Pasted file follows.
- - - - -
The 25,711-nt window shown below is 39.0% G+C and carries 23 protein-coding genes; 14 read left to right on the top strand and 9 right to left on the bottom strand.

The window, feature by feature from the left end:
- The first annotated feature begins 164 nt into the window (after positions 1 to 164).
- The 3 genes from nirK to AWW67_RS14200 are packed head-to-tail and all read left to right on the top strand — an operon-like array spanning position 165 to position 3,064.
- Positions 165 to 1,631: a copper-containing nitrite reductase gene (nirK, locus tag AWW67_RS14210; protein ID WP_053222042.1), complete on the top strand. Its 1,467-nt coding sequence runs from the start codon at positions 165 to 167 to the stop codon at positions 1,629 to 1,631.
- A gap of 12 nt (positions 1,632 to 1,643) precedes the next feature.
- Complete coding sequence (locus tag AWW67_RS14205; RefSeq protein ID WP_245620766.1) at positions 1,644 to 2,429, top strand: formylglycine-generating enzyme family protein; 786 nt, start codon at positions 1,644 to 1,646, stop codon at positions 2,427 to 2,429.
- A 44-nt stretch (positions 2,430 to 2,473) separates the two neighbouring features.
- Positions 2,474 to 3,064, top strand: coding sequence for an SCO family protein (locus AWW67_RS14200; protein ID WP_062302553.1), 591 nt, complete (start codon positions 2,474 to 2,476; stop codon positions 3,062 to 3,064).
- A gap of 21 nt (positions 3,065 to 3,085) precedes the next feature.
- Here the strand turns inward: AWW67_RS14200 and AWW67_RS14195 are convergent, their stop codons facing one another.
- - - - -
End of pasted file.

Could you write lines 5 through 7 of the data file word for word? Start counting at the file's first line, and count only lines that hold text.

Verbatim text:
- Positions 165 to 1,631: a copper-containing nitrite reductase gene (nirK, locus tag AWW67_RS14210; protein ID WP_053222042.1), complete on the top strand. Its 1,467-nt coding sequence runs from the start codon at positions 165 to 167 to the stop codon at positions 1,629 to 1,631.
- A gap of 12 nt (positions 1,632 to 1,643) precedes the next feature.
- Complete coding sequence (locus tag AWW67_RS14205; RefSeq protein ID WP_245620766.1) at positions 1,644 to 2,429, top strand: formylglycine-generating enzyme family protein; 786 nt, start codon at positions 1,644 to 1,646, stop codon at positions 2,427 to 2,429.